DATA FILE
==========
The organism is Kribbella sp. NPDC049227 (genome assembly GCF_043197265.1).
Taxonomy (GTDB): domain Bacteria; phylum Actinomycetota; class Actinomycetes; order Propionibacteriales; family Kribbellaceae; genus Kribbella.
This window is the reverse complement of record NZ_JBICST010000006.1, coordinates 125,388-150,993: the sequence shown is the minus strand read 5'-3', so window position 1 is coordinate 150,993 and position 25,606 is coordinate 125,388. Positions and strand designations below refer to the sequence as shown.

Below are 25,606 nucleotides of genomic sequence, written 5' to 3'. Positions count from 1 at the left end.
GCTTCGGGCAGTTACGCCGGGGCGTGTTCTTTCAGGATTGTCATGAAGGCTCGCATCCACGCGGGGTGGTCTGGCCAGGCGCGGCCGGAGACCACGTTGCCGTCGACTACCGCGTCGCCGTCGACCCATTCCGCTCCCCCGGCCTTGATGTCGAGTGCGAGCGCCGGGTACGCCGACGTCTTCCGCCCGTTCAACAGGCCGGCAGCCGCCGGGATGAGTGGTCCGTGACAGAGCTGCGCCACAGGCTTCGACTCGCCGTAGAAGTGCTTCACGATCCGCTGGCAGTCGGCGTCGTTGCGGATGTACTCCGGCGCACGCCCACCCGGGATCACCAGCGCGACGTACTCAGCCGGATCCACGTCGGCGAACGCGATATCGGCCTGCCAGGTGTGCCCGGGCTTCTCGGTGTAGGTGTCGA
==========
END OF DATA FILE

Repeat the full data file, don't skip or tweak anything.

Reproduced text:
The organism is Kribbella sp. NPDC049227 (genome assembly GCF_043197265.1).
Taxonomy (GTDB): domain Bacteria; phylum Actinomycetota; class Actinomycetes; order Propionibacteriales; family Kribbellaceae; genus Kribbella.
This window is the reverse complement of record NZ_JBICST010000006.1, coordinates 125,388-150,993: the sequence shown is the minus strand read 5'-3', so window position 1 is coordinate 150,993 and position 25,606 is coordinate 125,388. Positions and strand designations below refer to the sequence as shown.

Below are 25,606 nucleotides of genomic sequence, written 5' to 3'. Positions count from 1 at the left end.
GCTTCGGGCAGTTACGCCGGGGCGTGTTCTTTCAGGATTGTCATGAAGGCTCGCATCCACGCGGGGTGGTCTGGCCAGGCGCGGCCGGAGACCACGTTGCCGTCGACTACCGCGTCGCCGTCGACCCATTCCGCTCCCCCGGCCTTGATGTCGAGTGCGAGCGCCGGGTACGCCGACGTCTTCCGCCCGTTCAACAGGCCGGCAGCCGCCGGGATGAGTGGTCCGTGACAGAGCTGCGCCACAGGCTTCGACTCGCCGTAGAAGTGCTTCACGATCCGCTGGCAGTCGGCGTCGTTGCGGATGTACTCCGGCGCACGCCCACCCGGGATCACCAGCGCGACGTACTCAGCCGGATCCACGTCGGCGAACGCGATATCGGCCTGCCAGGTGTGCCCGGGCTTCTCGGTGTAGGTGTCGA